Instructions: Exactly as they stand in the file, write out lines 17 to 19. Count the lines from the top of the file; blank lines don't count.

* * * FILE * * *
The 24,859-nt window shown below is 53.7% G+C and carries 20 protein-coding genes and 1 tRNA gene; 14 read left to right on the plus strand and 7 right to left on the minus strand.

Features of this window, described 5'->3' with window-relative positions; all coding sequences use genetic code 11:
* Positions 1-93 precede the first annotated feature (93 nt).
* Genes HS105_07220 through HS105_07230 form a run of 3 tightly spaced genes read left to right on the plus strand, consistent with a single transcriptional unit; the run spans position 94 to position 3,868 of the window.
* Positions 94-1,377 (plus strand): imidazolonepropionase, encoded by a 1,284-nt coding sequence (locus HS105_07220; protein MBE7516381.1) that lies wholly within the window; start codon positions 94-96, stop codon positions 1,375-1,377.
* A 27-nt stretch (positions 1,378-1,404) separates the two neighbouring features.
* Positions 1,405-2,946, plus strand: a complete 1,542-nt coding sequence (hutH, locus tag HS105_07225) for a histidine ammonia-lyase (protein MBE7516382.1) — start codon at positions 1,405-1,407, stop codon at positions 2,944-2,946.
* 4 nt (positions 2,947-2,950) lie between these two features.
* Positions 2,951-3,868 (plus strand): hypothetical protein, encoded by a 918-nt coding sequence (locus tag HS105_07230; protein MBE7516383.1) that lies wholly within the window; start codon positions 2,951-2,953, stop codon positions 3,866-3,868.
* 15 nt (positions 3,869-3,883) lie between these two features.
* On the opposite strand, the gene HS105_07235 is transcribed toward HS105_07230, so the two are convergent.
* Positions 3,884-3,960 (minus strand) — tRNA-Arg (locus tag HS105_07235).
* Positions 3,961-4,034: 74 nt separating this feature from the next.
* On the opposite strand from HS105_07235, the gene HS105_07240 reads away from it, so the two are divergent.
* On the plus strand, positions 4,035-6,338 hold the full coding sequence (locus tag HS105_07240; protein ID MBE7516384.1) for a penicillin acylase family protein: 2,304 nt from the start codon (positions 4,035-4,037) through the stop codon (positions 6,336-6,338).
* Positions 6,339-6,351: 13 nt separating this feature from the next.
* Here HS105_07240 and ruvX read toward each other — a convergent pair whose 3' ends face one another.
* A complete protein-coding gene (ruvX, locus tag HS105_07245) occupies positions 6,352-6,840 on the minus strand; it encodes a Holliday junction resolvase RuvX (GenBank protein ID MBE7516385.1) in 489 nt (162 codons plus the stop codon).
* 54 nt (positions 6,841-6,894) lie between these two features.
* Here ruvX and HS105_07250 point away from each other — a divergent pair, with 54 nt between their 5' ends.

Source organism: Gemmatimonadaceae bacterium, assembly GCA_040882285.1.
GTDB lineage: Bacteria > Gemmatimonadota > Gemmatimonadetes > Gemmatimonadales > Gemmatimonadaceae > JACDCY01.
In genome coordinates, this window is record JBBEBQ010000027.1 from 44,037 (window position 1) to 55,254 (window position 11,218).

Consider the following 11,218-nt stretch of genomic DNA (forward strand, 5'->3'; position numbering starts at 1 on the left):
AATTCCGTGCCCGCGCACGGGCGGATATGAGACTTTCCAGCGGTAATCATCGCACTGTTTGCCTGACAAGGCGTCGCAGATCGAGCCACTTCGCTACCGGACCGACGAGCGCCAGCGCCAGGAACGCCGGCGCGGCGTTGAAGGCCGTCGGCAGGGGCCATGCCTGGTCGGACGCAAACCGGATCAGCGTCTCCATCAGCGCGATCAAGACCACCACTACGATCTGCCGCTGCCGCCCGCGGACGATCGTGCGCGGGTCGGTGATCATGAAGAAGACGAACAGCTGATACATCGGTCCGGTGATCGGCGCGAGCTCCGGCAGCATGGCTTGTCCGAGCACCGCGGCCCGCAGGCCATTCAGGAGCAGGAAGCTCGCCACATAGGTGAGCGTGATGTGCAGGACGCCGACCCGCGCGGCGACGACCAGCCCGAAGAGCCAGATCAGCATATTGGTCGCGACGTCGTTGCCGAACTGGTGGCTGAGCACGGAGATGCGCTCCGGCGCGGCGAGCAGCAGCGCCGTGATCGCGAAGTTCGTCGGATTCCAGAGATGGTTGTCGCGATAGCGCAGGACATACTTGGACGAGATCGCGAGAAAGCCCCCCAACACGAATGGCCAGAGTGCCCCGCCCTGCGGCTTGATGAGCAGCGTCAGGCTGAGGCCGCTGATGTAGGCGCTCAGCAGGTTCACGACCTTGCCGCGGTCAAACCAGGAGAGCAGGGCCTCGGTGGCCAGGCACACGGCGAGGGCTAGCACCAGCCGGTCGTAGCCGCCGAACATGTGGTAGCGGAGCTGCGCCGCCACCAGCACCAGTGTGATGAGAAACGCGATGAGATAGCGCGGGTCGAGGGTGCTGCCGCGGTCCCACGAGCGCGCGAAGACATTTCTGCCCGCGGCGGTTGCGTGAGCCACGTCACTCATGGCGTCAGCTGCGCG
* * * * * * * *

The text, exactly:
* Here HS105_07240 and ruvX read toward each other — a convergent pair whose 3' ends face one another.
* A complete protein-coding gene (ruvX, locus tag HS105_07245) occupies positions 6,352-6,840 on the minus strand; it encodes a Holliday junction resolvase RuvX (GenBank protein ID MBE7516385.1) in 489 nt (162 codons plus the stop codon).
* 54 nt (positions 6,841-6,894) lie between these two features.